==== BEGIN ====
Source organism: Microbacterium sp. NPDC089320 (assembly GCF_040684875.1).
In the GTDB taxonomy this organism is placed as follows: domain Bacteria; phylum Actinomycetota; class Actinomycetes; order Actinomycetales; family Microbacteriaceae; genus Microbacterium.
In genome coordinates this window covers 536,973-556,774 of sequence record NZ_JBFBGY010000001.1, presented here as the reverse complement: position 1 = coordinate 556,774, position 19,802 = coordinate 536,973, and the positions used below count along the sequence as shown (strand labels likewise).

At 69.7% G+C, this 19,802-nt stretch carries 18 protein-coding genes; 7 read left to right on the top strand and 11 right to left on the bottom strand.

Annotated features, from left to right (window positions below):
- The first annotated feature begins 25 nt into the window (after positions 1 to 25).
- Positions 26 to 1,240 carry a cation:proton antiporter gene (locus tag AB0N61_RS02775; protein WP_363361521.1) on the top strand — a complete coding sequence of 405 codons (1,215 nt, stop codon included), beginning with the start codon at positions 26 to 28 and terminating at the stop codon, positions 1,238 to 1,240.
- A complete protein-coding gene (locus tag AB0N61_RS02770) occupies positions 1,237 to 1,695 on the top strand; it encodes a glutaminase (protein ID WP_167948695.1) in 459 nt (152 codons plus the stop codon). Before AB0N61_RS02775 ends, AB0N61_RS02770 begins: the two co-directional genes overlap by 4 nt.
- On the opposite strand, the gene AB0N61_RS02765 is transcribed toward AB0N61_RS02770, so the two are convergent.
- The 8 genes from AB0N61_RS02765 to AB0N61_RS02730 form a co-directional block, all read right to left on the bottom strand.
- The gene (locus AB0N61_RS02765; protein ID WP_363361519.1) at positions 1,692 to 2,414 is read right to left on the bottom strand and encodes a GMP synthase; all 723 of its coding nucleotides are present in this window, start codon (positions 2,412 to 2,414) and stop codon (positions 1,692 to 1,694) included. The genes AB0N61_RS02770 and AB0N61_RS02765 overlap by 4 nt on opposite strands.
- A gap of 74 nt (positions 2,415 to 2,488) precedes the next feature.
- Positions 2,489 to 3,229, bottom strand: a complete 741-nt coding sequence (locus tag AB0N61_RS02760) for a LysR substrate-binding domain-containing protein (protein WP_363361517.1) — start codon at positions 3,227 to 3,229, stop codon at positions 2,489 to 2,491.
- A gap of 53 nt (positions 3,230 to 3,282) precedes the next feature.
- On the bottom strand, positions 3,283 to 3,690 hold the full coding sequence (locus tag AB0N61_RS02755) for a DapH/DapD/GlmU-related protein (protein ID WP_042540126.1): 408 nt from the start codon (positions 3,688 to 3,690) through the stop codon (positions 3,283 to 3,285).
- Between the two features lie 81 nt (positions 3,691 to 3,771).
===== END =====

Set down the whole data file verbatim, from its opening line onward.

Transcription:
Source organism: Microbacterium sp. NPDC089320 (assembly GCF_040684875.1).
In the GTDB taxonomy this organism is placed as follows: domain Bacteria; phylum Actinomycetota; class Actinomycetes; order Actinomycetales; family Microbacteriaceae; genus Microbacterium.
In genome coordinates this window covers 536,973-556,774 of sequence record NZ_JBFBGY010000001.1, presented here as the reverse complement: position 1 = coordinate 556,774, position 19,802 = coordinate 536,973, and the positions used below count along the sequence as shown (strand labels likewise).

At 69.7% G+C, this 19,802-nt stretch carries 18 protein-coding genes; 7 read left to right on the top strand and 11 right to left on the bottom strand.

Annotated features, from left to right (window positions below):
- The first annotated feature begins 25 nt into the window (after positions 1 to 25).
- Positions 26 to 1,240 carry a cation:proton antiporter gene (locus tag AB0N61_RS02775; protein WP_363361521.1) on the top strand — a complete coding sequence of 405 codons (1,215 nt, stop codon included), beginning with the start codon at positions 26 to 28 and terminating at the stop codon, positions 1,238 to 1,240.
- A complete protein-coding gene (locus tag AB0N61_RS02770) occupies positions 1,237 to 1,695 on the top strand; it encodes a glutaminase (protein ID WP_167948695.1) in 459 nt (152 codons plus the stop codon). Before AB0N61_RS02775 ends, AB0N61_RS02770 begins: the two co-directional genes overlap by 4 nt.
- On the opposite strand, the gene AB0N61_RS02765 is transcribed toward AB0N61_RS02770, so the two are convergent.
- The 8 genes from AB0N61_RS02765 to AB0N61_RS02730 form a co-directional block, all read right to left on the bottom strand.
- The gene (locus AB0N61_RS02765; protein ID WP_363361519.1) at positions 1,692 to 2,414 is read right to left on the bottom strand and encodes a GMP synthase; all 723 of its coding nucleotides are present in this window, start codon (positions 2,412 to 2,414) and stop codon (positions 1,692 to 1,694) included. The genes AB0N61_RS02770 and AB0N61_RS02765 overlap by 4 nt on opposite strands.
- A gap of 74 nt (positions 2,415 to 2,488) precedes the next feature.
- Positions 2,489 to 3,229, bottom strand: a complete 741-nt coding sequence (locus tag AB0N61_RS02760) for a LysR substrate-binding domain-containing protein (protein WP_363361517.1) — start codon at positions 3,227 to 3,229, stop codon at positions 2,489 to 2,491.
- A gap of 53 nt (positions 3,230 to 3,282) precedes the next feature.
- On the bottom strand, positions 3,283 to 3,690 hold the full coding sequence (locus tag AB0N61_RS02755) for a DapH/DapD/GlmU-related protein (protein ID WP_042540126.1): 408 nt from the start codon (positions 3,688 to 3,690) through the stop codon (positions 3,283 to 3,285).
- Between the two features lie 81 nt (positions 3,691 to 3,771).